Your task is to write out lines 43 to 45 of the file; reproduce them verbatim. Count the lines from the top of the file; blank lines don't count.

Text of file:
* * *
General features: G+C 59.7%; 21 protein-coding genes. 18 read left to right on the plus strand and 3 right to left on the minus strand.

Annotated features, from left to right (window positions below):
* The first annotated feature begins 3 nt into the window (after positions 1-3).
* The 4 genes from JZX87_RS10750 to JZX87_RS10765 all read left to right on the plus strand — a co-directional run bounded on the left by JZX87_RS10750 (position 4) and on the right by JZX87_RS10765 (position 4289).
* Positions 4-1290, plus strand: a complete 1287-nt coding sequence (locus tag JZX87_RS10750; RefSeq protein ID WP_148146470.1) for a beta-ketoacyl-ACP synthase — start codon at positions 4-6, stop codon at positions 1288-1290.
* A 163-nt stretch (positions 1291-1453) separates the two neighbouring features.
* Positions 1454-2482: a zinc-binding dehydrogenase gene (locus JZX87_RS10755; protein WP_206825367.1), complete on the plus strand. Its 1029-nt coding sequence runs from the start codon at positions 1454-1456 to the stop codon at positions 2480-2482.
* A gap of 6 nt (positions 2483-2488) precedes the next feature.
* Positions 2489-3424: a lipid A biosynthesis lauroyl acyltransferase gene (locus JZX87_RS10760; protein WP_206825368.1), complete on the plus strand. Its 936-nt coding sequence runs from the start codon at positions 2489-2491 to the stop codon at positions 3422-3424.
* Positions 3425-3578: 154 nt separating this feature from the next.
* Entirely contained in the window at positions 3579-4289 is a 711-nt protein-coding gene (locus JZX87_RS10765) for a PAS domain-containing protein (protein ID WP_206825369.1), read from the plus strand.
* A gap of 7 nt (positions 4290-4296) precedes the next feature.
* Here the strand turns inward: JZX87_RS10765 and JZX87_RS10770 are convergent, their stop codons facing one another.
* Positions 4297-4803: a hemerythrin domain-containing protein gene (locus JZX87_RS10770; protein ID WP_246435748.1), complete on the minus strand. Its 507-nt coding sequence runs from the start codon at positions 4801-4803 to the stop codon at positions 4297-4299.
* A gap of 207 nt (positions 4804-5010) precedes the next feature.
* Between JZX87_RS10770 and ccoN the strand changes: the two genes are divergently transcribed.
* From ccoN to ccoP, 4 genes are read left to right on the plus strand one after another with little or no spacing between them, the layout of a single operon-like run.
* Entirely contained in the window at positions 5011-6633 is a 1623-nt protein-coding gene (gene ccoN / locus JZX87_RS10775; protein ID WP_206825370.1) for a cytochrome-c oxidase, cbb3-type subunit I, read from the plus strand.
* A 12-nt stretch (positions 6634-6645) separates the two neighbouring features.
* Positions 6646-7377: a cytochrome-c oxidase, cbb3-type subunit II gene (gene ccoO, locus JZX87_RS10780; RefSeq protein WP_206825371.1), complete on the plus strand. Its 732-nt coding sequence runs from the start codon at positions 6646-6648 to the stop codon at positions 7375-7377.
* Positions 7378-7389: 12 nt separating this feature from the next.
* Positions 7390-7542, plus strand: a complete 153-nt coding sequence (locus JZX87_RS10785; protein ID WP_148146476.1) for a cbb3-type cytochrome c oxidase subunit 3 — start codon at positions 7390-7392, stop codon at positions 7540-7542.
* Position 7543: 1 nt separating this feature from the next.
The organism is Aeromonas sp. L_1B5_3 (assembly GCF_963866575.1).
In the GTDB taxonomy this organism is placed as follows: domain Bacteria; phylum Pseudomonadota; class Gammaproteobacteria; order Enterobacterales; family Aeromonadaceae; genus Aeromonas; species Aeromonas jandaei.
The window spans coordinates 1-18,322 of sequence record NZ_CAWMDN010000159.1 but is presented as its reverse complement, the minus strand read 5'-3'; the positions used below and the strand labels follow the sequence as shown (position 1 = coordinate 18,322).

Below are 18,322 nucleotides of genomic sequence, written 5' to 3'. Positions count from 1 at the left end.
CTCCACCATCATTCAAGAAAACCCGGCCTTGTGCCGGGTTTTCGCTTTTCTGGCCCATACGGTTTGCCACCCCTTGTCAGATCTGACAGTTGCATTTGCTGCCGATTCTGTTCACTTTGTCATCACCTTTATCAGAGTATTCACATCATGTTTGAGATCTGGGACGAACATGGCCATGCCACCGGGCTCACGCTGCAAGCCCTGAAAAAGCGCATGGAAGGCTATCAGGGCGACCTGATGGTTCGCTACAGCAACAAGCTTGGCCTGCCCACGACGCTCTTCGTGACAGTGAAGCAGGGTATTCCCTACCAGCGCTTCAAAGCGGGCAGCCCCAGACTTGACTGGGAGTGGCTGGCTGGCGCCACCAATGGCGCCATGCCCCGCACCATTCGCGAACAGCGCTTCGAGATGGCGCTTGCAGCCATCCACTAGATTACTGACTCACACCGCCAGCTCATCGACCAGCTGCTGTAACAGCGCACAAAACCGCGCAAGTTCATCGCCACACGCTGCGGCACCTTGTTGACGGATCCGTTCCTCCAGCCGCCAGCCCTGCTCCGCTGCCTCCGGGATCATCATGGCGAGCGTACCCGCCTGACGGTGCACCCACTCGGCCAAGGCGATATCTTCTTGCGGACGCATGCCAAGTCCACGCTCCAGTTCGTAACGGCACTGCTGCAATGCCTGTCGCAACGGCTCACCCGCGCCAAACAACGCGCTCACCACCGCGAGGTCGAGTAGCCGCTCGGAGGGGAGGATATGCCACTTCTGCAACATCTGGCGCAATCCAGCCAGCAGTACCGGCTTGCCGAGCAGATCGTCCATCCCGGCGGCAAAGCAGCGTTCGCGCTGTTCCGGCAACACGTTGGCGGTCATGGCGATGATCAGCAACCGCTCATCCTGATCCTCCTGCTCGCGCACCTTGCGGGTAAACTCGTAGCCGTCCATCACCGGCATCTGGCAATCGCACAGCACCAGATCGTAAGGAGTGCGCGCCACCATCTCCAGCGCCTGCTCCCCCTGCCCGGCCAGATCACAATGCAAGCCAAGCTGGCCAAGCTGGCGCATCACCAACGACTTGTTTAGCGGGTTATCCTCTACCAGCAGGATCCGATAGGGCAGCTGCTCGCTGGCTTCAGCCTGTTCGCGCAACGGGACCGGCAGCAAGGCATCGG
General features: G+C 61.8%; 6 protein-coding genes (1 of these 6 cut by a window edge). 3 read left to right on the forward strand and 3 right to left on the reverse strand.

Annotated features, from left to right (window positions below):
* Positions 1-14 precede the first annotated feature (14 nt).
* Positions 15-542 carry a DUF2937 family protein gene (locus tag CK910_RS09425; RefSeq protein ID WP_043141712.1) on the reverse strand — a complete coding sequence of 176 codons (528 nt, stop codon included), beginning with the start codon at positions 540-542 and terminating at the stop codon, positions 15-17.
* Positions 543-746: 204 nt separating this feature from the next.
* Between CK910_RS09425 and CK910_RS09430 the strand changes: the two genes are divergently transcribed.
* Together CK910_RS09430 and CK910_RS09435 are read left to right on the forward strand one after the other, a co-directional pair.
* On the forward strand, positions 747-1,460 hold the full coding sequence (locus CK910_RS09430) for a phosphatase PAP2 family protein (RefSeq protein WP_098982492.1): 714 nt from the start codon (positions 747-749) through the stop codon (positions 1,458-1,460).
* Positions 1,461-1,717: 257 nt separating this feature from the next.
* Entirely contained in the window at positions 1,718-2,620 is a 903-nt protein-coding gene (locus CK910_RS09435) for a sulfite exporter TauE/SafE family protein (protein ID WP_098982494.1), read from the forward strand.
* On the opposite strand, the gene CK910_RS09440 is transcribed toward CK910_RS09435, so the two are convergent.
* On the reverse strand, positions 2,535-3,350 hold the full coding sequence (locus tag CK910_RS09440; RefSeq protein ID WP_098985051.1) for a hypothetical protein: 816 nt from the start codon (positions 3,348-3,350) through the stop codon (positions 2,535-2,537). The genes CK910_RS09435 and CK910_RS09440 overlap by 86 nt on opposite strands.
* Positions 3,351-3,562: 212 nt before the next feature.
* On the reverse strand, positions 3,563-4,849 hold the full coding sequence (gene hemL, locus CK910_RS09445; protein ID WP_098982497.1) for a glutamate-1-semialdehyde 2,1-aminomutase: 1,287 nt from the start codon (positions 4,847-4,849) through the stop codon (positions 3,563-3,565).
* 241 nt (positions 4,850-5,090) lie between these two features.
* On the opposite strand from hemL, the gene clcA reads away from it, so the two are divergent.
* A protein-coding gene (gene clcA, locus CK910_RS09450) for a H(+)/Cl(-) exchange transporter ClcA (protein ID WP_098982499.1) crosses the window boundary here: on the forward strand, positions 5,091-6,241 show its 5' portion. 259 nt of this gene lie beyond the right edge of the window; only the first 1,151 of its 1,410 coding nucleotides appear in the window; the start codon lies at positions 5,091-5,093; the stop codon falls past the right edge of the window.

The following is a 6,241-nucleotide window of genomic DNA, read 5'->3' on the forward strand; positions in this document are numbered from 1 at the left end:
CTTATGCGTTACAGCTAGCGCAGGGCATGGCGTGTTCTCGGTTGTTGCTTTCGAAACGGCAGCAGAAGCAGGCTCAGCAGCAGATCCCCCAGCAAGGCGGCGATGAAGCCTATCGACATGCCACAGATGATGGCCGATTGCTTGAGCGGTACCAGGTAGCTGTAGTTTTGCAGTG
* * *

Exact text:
* 241 nt (positions 4,850-5,090) lie between these two features.
* On the opposite strand from hemL, the gene clcA reads away from it, so the two are divergent.
* A protein-coding gene (gene clcA, locus CK910_RS09450) for a H(+)/Cl(-) exchange transporter ClcA (protein ID WP_098982499.1) crosses the window boundary here: on the forward strand, positions 5,091-6,241 show its 5' portion. 259 nt of this gene lie beyond the right edge of the window; only the first 1,151 of its 1,410 coding nucleotides appear in the window; the start codon lies at positions 5,091-5,093; the stop codon falls past the right edge of the window.